The Power of Intrinsic Motivation

Drive, The Surprising Truth About What Motivates Us by Daniel Pink (2009), although not new anymore, was a book I enjoyed reading through over the past few days, with the lens of continuing to develop strong and positive school learning communities.

I found that Pink’s thinking supports the notion of creating organic learning communities that do not rely on purely top down strategies (carrots and sticks he calls them).  This aligns very well with my own perspective (and doctoral work) around learning communities in schools that have learning at the center of every decision-making activity (Mitchell & Sackney, 2009).

Some interesting ideas Pink writes about are:

  • Humans have a strong drive for intrinsic motivation and there is evidence to back up this assertion (Harlow & Deci).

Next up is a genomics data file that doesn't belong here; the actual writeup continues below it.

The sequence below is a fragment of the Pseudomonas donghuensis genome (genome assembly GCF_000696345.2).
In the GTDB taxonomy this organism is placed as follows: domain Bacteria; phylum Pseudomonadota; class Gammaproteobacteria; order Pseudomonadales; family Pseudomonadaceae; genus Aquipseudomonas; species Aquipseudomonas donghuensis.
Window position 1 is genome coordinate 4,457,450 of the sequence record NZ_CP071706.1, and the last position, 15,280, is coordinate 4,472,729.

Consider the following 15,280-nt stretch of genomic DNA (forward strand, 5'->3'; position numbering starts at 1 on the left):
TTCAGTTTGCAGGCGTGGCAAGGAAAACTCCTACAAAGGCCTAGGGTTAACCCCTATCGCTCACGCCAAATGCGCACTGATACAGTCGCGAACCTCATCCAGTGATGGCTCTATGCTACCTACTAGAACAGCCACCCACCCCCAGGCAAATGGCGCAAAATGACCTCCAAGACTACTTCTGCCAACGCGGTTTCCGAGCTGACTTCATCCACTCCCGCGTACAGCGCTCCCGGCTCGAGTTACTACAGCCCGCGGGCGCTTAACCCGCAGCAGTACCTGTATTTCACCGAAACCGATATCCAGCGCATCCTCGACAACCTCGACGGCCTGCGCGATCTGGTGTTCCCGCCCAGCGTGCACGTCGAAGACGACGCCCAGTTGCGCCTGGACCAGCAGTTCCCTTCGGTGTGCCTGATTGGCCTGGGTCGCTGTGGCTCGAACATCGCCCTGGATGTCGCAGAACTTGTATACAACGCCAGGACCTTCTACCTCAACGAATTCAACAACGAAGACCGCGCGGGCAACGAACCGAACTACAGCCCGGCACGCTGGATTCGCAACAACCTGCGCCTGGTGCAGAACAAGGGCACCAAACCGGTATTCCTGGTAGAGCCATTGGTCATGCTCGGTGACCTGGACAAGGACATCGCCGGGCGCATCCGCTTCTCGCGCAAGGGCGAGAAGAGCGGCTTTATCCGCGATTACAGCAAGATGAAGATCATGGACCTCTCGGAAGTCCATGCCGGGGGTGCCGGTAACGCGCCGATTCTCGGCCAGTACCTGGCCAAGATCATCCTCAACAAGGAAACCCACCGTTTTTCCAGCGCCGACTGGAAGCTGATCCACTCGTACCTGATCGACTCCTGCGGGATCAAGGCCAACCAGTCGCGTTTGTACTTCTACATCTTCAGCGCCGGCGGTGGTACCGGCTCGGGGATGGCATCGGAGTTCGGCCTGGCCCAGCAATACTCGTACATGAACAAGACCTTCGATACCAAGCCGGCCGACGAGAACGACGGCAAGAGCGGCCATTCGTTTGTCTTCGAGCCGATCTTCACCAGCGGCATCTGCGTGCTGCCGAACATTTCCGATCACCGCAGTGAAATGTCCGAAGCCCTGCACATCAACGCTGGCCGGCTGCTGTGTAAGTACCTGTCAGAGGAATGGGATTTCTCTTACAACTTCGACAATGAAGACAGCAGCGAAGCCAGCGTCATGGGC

• There is research to support the notion that extrinsic motivation (carrots and sticks) have the propensity to “crush creativity, crowd out good behaviour, and extinguish intrinsic motivation” (p. 220).  This does not mean that there is not a place for extrinsic motivation, especially if the task is more rule-bound in nature.
  • Extrinsic motivation can furthermore encourage unethical behaviour, create addictions (or more entitled behaviors) and foster short term thinking.
  • The three elements necessary for tapping into people’s intrinsic motivation are: autonomy, mastery and purpose.  It is important to note that within autonomy it is assumed that there are specific goals to reach and furthermore, that autonomy does not necessarily mean “independence”. 
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